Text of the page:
Hierarchical Perspectives on Marine Complexities: Searching for Systems in the Gulf of Maine

Hierarchical Perspectives on Marine Complexities: Searching for Systems in the Gulf of Maine

Hierarchical Perspectives on Marine Complexities: Searching for Systems in the Gulf of Maine

Hierarchical Perspectives on Marine Complexities: Searching for Systems in the Gulf of Maine

Synopsis

The Gulf of Maine supports a vital fishery for North America and is one of the most intensely studied marine ecosystems in the world. An understanding of its ecology has practical applications to management of other marine systems and fisheries. This book is the first application of Hierarchy Theory to the ecological workings of the Gulf of Maine and of marine ecosystems in general. Hierarchy Theory offers a perspective that simplifies the apparent complications and contradictions of ecosystems, which encompass a number of scales of time (from minutes to decades or longer) and of space (from centimeters to kilometers). Spencer Apollonio explores in detail the idea of natural constraints inherent in hierarchical ecosystems and the impact upon such systems when constraints are reduced or removed. He argues that conventional fisheries management, which practices the removal of these constraints, may be doomed to failure. Apollonio focuses in particular on the "groundfish crisis" in the Gulf, the precipitous decline due to overfishing in populations of cod, haddock, pollock, hakes, and various types of flounders, which have together constituted the mainstay of the Maine fishing industry for centuries. Hierarchical Perspectives on Marine Complexities presents a compelling case for a new approach that holds the promise of resource sustainability in the face of enormously complicated natural and cultural forces.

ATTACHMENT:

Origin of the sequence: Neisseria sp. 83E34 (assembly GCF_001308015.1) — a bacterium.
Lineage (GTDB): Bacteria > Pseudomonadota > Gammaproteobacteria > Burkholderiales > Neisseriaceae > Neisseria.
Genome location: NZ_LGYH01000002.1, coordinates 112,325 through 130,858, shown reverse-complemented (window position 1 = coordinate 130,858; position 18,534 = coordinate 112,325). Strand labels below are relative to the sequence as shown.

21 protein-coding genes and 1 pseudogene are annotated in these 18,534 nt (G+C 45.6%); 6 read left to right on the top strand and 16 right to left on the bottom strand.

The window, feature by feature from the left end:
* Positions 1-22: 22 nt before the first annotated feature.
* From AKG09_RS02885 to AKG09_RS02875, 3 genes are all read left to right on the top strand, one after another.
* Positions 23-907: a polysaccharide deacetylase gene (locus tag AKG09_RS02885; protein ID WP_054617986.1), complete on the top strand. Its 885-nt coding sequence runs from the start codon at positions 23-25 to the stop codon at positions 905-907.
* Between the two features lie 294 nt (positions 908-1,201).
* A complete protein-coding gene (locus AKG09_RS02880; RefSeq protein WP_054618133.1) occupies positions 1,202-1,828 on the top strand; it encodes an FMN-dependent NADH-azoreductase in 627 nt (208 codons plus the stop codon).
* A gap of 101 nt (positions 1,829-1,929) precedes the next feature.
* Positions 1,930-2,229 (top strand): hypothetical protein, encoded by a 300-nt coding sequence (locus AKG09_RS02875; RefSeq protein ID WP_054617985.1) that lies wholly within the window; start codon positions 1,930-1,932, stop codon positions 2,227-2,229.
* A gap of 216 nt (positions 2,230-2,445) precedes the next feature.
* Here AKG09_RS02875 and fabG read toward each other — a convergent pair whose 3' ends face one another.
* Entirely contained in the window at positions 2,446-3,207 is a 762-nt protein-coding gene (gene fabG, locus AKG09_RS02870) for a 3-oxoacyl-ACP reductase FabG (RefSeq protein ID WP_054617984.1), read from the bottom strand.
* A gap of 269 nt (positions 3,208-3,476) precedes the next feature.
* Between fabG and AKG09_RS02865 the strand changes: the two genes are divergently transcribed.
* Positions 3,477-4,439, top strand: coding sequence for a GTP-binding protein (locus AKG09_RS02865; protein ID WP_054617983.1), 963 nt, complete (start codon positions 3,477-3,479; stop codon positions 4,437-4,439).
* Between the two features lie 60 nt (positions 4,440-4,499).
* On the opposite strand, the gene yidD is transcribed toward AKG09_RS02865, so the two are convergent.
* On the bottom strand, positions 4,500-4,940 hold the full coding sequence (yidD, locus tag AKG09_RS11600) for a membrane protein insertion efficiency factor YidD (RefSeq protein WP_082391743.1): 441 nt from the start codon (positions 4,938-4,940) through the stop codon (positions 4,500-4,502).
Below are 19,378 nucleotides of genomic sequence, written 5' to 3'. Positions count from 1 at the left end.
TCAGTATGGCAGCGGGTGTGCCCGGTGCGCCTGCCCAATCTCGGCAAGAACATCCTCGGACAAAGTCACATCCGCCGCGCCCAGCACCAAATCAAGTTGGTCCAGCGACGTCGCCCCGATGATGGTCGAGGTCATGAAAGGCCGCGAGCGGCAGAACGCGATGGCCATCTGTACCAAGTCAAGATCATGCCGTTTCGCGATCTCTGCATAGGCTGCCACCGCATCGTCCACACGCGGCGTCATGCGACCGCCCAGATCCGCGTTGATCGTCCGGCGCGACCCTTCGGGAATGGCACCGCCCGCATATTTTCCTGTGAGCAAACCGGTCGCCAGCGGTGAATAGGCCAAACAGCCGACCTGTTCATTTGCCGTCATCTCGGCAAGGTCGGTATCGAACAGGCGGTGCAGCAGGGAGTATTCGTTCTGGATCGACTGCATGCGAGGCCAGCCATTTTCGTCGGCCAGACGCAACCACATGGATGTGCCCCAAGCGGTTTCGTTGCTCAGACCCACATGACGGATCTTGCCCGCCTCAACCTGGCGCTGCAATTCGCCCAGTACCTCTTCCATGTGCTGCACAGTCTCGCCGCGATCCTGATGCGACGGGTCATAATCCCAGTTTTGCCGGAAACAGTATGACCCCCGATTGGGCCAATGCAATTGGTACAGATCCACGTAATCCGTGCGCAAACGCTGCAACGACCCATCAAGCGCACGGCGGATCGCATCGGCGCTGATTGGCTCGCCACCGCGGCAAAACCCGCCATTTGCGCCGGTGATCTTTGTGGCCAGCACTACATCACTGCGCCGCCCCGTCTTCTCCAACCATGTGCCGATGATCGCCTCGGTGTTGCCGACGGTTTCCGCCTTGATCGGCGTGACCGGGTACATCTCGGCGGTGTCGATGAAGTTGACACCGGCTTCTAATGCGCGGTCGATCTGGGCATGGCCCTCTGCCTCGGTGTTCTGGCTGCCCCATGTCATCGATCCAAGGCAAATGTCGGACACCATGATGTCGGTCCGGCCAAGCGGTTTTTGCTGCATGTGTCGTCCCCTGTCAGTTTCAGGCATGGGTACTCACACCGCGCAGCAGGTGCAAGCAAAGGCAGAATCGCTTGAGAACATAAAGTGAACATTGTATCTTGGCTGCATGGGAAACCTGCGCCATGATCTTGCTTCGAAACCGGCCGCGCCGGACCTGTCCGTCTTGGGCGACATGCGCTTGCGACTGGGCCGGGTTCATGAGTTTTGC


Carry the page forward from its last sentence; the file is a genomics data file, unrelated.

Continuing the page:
Excerpt

Few living zoologists have been as fortunate as were we … on our first oceanographic cruise in the Gulf of Maine … for a veritable mare incognitum lay before us, so far as its floating life was concerned; … everything was yet to be learned as to … their relative importance in the natural economy of the Gulf.

—Henry Bryant Bigelow

The gulf of maine, as nineteenth-century historian J. G. Kohl wrote, is “a very marked and peculiar piece of water.” His explanation for that memorable characterization filled twenty pages, but his phrase neatly captures a feeling we can share. We intuitively understand him as our awareness and knowledge of the gulf expand and stir our imagination. It is the Gulf of Maine, not the Atlantic Ocean, that washes in upon the coasts of Maine and western Nova Scotia. the gulf has its own identity. Our gulf— a big, quite shallow, and largely enclosed basin—is separated from the deep waters of the Atlantic, far (200 miles) beyond the horizon, by Browns and Georges Banks as well as by fluid dynamics that are defining boundary structures just as real as are the submerged offshore banks. the gulf in its basic oceanographic characteristics is quite distinct from the Atlantic Ocean.

Because of its considerable isolation and singular identity, the Gulf of Maine seems to offer advantages for understanding marine dynamics and functions and perhaps also for the management of marine resources. Since the early twentieth century, it has been the focus of much research to those ends, and so now we know a lot about the gulf's components. But we are still trying to understand how all those parts fit together, or, as Henry . . .

Search by... Author
Show... All Results Primary Sources Peer-reviewed

Oops!

An unknown error has occurred. Please click the button below to reload the page. If the problem persists, please try again in a little while.